As a recent survey revealed, Americans tend to significantly underestimate the current level of wealth inequality in the United States. (The gap between the richest and poorest Americans is now bigger than at any time since the late 1920s.)
In addition — and here’s where lawmakers may want to take note — the survey also found that Americans prefer a more equitable distribution of wealth.
This latter finding — that we want to share the wealth — makes sense, given the surprising new discoveries neuroscientists are making about human nature, as science writer Jonah Lehrer points out in an article published earlier this week in the Wall Street Journal.
“We typically see ourselves as selfish creatures, driven by our genes to maximize pleasure,” writes Lehrer. “We don’t like taxes [according to conventional wisdom] because they leave us with less to spend on ourselves. In recent years, however, psychologists and neuroscientists have begun dismantling this view of human behavior. We may not be altruistic angels, but neither are we depraved primates. One of the most surprising findings is that people have a natural aversion to inequality. We tend to prefer a world in which wealth is more evenly distributed, even if it means we have to get by with less.”
Lehrer describes a recent experiment with an interesting finding: When people learned that someone with less money had been given a financial gift, their brains showed increased activity in reward areas (such as the ventral striatum) — more activity, in fact, than when they themselves had received the gift.
“What’s driving this charitable brain response?” Lehrer asks. “The scientists speculate that people have a natural dislike of inequality. In fact, our desire for equal outcomes is often more powerful (at least in the brain) than our desire for a little extra cash. It’s not that money doesn’t make us feel good — it’s that sharing the wealth can make us feel even better.”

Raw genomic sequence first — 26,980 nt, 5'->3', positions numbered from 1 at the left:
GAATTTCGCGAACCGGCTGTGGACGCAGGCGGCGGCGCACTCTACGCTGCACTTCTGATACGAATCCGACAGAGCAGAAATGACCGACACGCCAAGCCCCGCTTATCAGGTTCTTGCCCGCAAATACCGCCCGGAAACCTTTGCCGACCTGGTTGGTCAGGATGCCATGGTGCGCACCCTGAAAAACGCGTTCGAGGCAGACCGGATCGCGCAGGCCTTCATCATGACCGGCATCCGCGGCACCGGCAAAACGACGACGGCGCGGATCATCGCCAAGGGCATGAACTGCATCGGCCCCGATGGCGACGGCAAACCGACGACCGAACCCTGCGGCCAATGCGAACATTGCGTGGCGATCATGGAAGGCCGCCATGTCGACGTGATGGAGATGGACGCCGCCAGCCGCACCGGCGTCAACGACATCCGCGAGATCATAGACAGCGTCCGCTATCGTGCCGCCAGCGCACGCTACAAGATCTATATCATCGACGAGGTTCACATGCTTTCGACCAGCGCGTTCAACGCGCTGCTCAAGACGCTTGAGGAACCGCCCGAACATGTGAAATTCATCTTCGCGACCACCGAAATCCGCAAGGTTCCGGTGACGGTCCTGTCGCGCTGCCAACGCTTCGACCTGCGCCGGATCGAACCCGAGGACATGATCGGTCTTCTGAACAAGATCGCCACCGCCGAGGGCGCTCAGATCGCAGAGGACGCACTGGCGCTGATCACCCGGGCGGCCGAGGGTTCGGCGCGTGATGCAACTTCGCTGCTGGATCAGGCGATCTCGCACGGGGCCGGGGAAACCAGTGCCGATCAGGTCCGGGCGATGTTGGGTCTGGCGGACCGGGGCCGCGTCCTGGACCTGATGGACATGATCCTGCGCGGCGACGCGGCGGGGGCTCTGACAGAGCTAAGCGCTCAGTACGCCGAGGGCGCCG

Of course, not even the authors of these kinds of studies are claiming that everybody is as egalitarian as the experiments suggest.
“After all,” writes Lehrer, “the top 1% of earners aren’t exactly lobbying for higher taxes or for large lump-sum payments to those on welfare. … This is probably because the rich believe they deserve their riches. Unlike the subjects in the study [described above], whose wealth was randomly determined, the top earners in America tend to feel that their salaries are just compensation for talent and hard work. Previous experiments, for instance, have demonstrated that making people compete for the initial payout can dramatically diminish their desire for equal outcomes. The end result is that our basic aversion to inequality — the guilt we might feel over having more — is explained away.”
Still, adds Lehrer, “[f]or too long, our political conversation about taxes and wealth has been framed by a set of misguided assumptions. We’ve assumed that people always want to be wealthier than their peers, that higher taxes are an inevitable source of displeasure. But that’s not the case. As the scientists note, culture and context play a decisive role.”